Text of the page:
I felt welcome because this university was founded not as a finishing school for the sons and daughters of the wealthiest and well-connected. It was established as a land-grant university by the public to serve the common good. It was founded to give every child -- the sons and daughters of factory workers and farmers -- a chance to realize the American dream.
I know that State did that for me -- and I'm not the only one. The land-grant universities have educated almost half of the members of Congress and half of the CEO's of Fortune 100 companies. And I have no doubt that many of you will join those ranks of illustrious alumni.
Why am I so certain?
Because so much is possible in America -- because our nation is a meritocracy.
Look around this hall. Every county in Michigan; every state in the Union; every faith, every race, and dozens of countries from around the world are represented here. Unlike many other nations, this diversity is our strength. Unlike many other nations, you don't need to be from the right race, right religion, right class, right background, or right schools to reach the highest levels of business, civic, or cultural activities.
And while some may still seek to put barriers in your way, we are dedicated as a country to knock them down. We are dedicated to making sure that anyone can go as far as their hard work and determination can take them. Remember: success is not about luck. It's about hard work -- and the harder you work, the luckier you get.
You are fortunate to graduate at a time of immense opportunity -- far more opportunity than when I graduated Michigan State.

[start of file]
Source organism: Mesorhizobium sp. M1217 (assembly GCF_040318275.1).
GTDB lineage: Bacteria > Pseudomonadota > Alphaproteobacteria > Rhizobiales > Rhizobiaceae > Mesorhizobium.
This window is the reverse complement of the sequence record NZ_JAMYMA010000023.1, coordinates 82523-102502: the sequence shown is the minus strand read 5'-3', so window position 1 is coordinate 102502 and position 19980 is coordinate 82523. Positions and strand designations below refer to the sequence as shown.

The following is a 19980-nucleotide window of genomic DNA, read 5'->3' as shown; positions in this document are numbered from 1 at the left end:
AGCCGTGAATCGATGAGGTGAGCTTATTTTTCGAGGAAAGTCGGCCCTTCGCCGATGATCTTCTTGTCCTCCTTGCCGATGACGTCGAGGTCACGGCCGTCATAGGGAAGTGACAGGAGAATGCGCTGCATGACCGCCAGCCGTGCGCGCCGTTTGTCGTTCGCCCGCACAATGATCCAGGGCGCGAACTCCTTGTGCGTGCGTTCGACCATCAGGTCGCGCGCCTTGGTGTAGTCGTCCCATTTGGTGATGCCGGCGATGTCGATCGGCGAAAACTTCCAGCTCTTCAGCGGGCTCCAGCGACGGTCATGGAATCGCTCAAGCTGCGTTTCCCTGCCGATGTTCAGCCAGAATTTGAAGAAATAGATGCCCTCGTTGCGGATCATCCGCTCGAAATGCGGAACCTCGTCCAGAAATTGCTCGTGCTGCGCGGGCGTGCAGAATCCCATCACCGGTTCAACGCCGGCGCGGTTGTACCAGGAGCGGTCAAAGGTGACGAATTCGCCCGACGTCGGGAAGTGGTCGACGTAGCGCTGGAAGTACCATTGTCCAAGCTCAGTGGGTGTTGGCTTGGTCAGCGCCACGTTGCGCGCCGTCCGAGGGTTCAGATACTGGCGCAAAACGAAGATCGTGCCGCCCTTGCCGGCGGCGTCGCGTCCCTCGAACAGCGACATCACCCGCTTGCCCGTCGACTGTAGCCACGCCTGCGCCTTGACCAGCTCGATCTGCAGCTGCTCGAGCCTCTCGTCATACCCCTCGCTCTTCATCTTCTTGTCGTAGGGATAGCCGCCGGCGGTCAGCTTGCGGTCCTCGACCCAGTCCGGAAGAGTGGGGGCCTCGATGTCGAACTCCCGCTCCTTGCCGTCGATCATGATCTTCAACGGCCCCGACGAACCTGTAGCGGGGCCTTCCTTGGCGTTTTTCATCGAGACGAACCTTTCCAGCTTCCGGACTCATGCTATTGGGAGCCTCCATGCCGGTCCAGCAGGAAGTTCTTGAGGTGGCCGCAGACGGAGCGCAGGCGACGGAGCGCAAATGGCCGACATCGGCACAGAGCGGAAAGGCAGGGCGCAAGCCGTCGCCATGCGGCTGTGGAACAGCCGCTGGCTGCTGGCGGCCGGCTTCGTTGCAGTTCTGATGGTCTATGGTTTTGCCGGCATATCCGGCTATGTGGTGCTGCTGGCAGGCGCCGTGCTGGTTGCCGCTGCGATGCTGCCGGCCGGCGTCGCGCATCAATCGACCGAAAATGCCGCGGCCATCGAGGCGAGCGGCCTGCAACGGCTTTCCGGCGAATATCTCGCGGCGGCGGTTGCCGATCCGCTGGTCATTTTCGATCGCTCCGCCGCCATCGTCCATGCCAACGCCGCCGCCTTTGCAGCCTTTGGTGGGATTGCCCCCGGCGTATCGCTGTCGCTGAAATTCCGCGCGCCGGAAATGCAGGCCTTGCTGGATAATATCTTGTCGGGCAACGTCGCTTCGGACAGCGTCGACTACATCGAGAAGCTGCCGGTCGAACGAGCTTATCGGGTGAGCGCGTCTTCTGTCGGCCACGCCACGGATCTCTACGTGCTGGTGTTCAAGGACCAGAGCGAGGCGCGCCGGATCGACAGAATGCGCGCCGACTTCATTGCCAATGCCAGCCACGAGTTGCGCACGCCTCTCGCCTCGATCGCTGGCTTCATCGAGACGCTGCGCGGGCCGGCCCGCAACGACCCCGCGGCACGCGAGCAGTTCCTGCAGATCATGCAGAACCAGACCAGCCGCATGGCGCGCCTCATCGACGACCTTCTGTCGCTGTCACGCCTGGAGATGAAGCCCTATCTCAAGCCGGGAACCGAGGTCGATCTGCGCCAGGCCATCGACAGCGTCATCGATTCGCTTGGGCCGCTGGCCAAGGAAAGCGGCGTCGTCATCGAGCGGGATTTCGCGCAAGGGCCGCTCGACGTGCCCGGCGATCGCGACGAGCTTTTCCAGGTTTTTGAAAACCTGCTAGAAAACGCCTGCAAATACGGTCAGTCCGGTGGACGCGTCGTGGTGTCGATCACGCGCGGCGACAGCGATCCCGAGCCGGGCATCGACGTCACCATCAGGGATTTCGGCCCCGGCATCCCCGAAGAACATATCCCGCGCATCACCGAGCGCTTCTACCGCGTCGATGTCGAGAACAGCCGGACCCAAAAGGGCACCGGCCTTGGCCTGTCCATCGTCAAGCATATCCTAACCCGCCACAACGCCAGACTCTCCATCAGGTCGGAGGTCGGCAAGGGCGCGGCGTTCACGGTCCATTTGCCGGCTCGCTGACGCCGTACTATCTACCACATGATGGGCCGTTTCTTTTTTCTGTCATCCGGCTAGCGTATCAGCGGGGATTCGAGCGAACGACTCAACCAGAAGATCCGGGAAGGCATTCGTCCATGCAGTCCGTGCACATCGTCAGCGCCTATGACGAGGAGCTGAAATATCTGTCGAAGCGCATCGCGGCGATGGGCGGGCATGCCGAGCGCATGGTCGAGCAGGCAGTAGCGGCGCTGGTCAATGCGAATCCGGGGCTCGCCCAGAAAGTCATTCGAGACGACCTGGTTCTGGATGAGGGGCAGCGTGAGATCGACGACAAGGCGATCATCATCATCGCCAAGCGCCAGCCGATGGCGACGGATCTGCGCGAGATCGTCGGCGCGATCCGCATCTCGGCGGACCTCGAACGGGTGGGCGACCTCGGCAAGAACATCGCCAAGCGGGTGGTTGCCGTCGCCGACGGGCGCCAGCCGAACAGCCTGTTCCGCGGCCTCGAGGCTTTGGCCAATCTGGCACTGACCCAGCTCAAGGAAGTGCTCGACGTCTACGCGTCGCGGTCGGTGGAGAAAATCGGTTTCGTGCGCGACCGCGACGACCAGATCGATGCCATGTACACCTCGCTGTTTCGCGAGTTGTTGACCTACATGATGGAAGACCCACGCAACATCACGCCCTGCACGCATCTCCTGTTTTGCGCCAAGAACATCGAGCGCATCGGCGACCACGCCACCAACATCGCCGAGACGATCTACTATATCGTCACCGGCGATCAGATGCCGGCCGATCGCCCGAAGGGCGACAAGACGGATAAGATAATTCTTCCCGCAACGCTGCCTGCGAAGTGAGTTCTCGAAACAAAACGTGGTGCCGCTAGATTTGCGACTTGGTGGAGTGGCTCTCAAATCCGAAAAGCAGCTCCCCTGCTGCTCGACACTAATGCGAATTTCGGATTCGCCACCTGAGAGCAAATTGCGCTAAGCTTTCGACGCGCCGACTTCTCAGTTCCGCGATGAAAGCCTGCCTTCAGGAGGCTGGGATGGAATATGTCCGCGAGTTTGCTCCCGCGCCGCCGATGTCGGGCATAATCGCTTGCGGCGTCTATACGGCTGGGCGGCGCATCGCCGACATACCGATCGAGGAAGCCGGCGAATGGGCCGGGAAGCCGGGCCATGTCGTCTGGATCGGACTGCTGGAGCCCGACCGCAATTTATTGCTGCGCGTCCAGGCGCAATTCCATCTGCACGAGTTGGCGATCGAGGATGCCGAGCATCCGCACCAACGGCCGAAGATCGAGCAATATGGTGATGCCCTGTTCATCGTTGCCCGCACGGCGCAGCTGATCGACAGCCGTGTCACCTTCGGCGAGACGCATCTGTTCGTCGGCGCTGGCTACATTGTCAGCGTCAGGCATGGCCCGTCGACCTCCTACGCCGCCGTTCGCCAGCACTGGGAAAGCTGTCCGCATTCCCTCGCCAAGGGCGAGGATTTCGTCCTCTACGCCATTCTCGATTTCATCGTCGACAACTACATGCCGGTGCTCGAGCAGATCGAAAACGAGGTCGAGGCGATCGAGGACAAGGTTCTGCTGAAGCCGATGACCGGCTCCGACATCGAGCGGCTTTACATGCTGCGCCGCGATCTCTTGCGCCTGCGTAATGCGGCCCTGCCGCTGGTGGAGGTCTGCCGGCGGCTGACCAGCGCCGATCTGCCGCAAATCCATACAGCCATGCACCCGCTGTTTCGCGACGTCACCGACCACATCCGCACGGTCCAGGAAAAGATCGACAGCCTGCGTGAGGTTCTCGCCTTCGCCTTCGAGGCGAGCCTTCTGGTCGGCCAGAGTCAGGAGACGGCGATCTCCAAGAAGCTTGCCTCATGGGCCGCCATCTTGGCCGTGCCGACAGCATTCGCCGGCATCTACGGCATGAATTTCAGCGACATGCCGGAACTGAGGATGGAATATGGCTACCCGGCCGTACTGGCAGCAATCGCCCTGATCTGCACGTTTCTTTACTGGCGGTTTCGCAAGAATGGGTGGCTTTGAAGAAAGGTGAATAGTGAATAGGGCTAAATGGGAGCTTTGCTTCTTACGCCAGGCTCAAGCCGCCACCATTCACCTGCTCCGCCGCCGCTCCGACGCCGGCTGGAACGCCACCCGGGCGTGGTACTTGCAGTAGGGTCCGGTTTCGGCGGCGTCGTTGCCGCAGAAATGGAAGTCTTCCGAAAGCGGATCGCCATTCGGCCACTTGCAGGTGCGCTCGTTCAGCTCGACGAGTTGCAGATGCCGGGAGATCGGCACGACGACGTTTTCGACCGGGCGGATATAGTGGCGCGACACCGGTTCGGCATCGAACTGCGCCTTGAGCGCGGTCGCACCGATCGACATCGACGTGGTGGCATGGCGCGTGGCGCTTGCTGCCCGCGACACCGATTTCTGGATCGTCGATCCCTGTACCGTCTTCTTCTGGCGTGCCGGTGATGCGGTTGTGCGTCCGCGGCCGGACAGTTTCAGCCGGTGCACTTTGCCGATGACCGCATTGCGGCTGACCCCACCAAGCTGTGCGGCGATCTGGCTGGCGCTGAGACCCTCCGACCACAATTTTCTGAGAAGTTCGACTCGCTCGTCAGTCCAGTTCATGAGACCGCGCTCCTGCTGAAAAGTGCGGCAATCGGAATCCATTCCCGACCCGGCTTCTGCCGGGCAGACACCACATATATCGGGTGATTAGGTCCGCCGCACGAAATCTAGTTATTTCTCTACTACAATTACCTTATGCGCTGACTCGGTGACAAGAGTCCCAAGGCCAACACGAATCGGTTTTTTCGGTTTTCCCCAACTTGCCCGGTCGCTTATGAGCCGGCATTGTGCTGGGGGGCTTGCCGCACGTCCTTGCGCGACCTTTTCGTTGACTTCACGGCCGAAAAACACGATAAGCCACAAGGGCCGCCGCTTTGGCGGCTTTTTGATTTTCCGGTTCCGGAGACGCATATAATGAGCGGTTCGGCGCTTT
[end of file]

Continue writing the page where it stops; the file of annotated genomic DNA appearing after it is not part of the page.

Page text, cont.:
It's true our country faces new and great challenges: how do we ease the transition from an industrial economy to an information economy and from a mostly white, Protestant society to a multicultural one? Can we find common cause between the Frostbelt and the Sunbelt? Can we get our economy moving again and create jobs for all our young people? How do we handle a population that is aging, and a retirement system that is straining? And how do we maintain our country's security in a world where the biggest threat is not another nation-state, but stateless terrorist groups?
These are great challenges. Answering any one of these questions correctly may take years, if not generations. Yet, the future is so bright. The Internet along with huge advances in computing power...the mapping of the human genome and discoveries made in our laboratories...these alone have created whole new industries -- industries in which America is the undisputed leader.
Indeed, we are at the forefront of one of the most exciting transformations in world history -- from an insular, national economy to a global one linked through trade...from an industrial-based economy that runs on the strength of our workers' backs to a knowledge-based one built on the strength of our minds.
Many of you have been at the vanguard of this change -- learning about foreign cultures at one of MSU's 160 different study abroad programs or working in the labs here at State on the discoveries that will shape science for years to come.